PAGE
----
In animal species, including mammals, the mechanisms that coordinate the subcellular localization of the proteasome in response to nutrient deprivation are incompletely understood. The cytoplasmic proteasome was shown to be partly degraded by the autophagy machinery following nutrient starvation20. Indeed, amino acid starvation induces proteasome recognition by the ubiquitin-associated domain of p62/SQSTM1 and subsequent engulfment by the autophagy system in the cytoplasm20. However, it remained unclear how the nuclear proteasome is regulated in response to nutrient deprivation. In this study, we show that the mammalian proteasome undergoes liquid–liquid phase separation (LLPS) in the nucleus in response to amino acid starvation. We present a characterization of these proteasome condensates, which we termed SIPAN (starvation-induced proteasome assemblies in the nucleus). We show that these structures are associated with amino acid deprivation-mediated cell death.
Nutrient deprivation in mammalian cells results in the localization of proteasome components into nuclear foci
In yeast, the 26S proteasome particle translocate to the cytoplasm and form proteasome storage granules (PSG), in response to carbon starvation or quiescence entry16,18, but whether the mammalian proteasome is also subjected to a similar regulation has remained unknown. We used primary human fetal lung fibroblasts IMR90 as a model for normal diploid mammalian cells which were incubated in Hank’s Balanced Salt Solution (HBSS), containing 1 g/L of glucose as the only nutrient (HBSS hereafter). While, nutrient-deprived IMR90 cells showed a rapid loss of 4EBP1 phosphorylation21, which is indicative of cell starvation, no major changes were observed on the abundance of proteasome subunits or accessory factors (Fig. 1a, b). However, a noticeable decrease could be observed, at later time points, for certain proteasomal factors, e.g., PSMB7 and PSMD14, possibly reflecting autophagy consumption of the cytoplasmic proteasome, as previously reported20. In addition, no signs of cell death were detected after 12 hrs of treatment, as indicated by the normal appearance of cells (Supplementary Fig. 1a), absence of subG1 apoptotic cell population (Supplementary Fig. 1b), and absence of apoptotic cleavage of PARP1 and CASPASE-3 (Supplementary Fig. 1c). Similar cellular response to nutrient deprivation was observed in HCT116 colon carcinoma cells with no apparent apoptotic cleavage of CASPASE-3 or PARP1 (Supplementary Fig. 1d). Using these two cell models, we initially conducted immunostaining at 6 or 8 hrs post-nutrient starvation and revealed that PSMD4 subunit of the RP localizes in spherical nuclear foci in IMR90 and HCT116, respectively (Fig. 1c). Importantly, hyperosmotic stress was recently shown to induce proteasome foci formation in the nucleus22. However, HBSS osmolality was around 280 mOsm/kg, corresponding to normal values of cell culture media. In addition, no significant changes of HBSS osmolality was observed under conditions of HBSS treatment for both cell types used (Supplementary Fig. 1e, f).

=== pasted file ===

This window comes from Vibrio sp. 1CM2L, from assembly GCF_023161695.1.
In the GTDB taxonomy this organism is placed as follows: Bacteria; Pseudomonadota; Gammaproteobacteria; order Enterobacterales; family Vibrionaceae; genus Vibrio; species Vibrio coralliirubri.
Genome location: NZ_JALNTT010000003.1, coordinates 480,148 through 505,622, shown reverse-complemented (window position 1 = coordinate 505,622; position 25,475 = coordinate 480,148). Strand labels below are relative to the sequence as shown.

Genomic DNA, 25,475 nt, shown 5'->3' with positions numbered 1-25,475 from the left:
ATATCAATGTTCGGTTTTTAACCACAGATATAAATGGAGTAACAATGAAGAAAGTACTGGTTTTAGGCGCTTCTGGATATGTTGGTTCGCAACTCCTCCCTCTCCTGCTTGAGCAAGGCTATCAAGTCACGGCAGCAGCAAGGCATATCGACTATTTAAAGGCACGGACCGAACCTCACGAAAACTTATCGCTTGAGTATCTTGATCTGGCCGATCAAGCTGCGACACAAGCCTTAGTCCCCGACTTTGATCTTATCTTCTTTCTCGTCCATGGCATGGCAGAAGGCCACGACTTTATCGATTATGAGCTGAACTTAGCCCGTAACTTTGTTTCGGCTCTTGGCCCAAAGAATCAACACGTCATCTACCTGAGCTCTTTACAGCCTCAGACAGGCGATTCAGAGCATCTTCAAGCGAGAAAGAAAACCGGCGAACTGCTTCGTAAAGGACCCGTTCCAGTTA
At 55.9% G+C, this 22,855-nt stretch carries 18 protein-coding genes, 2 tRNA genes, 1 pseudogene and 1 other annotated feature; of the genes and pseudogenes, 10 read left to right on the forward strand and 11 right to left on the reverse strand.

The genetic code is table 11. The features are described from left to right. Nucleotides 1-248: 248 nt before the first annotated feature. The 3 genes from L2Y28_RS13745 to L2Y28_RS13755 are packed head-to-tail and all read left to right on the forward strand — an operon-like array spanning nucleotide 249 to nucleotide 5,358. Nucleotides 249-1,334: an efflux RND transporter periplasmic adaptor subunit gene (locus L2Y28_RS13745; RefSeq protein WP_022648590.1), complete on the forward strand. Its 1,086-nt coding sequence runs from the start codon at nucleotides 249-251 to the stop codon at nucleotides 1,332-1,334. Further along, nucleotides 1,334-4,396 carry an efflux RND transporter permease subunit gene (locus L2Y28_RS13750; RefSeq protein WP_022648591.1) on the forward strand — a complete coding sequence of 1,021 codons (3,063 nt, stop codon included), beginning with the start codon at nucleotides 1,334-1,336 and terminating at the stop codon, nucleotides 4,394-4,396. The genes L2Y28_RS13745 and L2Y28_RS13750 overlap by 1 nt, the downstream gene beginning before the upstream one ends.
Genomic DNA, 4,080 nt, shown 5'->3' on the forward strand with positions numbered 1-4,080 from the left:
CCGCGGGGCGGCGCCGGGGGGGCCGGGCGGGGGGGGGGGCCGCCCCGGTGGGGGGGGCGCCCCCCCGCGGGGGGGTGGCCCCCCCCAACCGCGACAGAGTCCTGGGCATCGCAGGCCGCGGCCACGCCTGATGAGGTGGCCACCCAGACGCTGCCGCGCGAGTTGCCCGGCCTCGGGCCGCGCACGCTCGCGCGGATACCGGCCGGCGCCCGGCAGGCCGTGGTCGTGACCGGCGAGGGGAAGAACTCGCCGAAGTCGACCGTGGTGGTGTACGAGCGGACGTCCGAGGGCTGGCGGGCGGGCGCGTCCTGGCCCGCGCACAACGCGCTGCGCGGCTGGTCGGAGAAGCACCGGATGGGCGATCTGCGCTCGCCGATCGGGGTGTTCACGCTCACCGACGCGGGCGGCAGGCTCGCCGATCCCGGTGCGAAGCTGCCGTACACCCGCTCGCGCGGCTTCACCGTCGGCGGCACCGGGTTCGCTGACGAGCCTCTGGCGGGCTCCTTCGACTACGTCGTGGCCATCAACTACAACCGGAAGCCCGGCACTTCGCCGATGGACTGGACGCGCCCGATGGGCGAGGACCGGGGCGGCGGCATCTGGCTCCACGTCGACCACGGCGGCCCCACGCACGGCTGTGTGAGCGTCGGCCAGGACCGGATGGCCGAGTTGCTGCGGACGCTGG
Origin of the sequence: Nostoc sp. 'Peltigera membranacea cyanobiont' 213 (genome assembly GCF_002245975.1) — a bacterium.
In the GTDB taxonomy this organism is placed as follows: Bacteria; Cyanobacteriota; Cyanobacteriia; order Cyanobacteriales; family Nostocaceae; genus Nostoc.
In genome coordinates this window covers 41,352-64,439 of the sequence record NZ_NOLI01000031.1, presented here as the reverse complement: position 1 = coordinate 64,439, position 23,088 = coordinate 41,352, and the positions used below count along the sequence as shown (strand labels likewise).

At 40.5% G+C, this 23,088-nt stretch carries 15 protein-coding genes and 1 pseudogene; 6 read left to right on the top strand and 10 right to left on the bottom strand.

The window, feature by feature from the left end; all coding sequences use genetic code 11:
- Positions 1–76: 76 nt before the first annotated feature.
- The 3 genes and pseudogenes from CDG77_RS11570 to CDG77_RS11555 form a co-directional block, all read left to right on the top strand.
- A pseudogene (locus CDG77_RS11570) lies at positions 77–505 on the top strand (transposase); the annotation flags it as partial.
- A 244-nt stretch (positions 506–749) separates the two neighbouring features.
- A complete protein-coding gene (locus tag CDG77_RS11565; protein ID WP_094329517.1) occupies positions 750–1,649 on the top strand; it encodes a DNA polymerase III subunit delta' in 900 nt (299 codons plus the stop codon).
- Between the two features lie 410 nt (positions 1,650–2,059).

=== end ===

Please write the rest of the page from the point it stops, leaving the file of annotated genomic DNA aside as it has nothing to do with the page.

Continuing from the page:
Next, we isolated cytoplasmic and nuclear fractions of IMR90 and HCT116 cells, following incubation in HBSS, and found that, in contrast to yeast16,18, no manifest translocation of proteasome components from the nucleus to the cytoplasm was noticed (Fig. 1d, e). Similar observations were also made in IMR90 cells stably expressing PSMB4-GFP, which showed foci formation following HBSS with no manifest change in its nucleocytoplasmic distribution (Fig. 1f). Thus, in mammalian cells, proteasome components are localized into nuclear foci in response to nutrient deprivation. Moreover, the nuclear and cytoplasmic proteasomes appear to be subjected to distinct regulatory events.
Interdependency of catalytic and regulatory particles in proteasome nuclear foci formation upon nutrient starvation
We first probed multiple components of the proteasome and found that several subunits of the CP, e.g., PSMB1, PSMB2, PSMB4, PSMB6, and PSMB7, co-localize with PSMD11 or PSMD4, components of the RP, following incubation of IMR90 in HBSS (Fig. 2a, Supplementary Fig. 2a). C-terminal GFP-tagged versions of PSMB4, PSMB5, PSMD12, or PSMD14, all localize in nuclear foci, following incubation of IMR90 cells in HBSS (Fig.1f and Supplementary Fig. 2b). These results suggest that proteasome nuclear foci formed in response to nutrient deprivation contain fully assembled 26S proteasome particles.
Next, we sought to test whether CP and RP are independently assembled in proteasome foci upon nutrient starvation. Following siRNA-mediated depletion of PSMB5, PSMB6 or PSMB7 components of the CP, we observed reduced accumulation of the RP components, PSMD4, PSMD7, or the CP component PSMB4, in nuclear foci (Fig. 2b, c). Conversely, depletion of PSMD4, PSMD7, PSMD11, or PSMD14 components of RP results in reduced assembly of PSMB4 in nuclear foci. Similar results were obtained following HBSS treatment of IMR90 cells stably expressing PSMB4-GFP (Supplementary Fig. 2c). Efficient depletion of proteasomal proteins was validated by immunoblotting (Supplementary Fig. 2d). Interestingly, PSME3 proteasome activator complex also localizes in nuclear foci with PSMD7 following incubation of IMR90 cells in HBSS (Fig. 2d). Additionally, we found that while depletion of components of the CP or the 19S RP results in the loss of PSME3 foci (Fig. 2e), no significant effect was observed on either PSMD4 or PSMB4 foci following PSME3 depletion (Fig. 2f, Supplementary Fig. 2e). Thus, following nutrient deprivation, both 20S CP and 19S RP are required for the assembly of intact proteasome particles in nuclear foci.
Starvation-induced proteasome assemblies in the nucleus (SIPAN) are a general response of mammalian cells to nutrient deprivation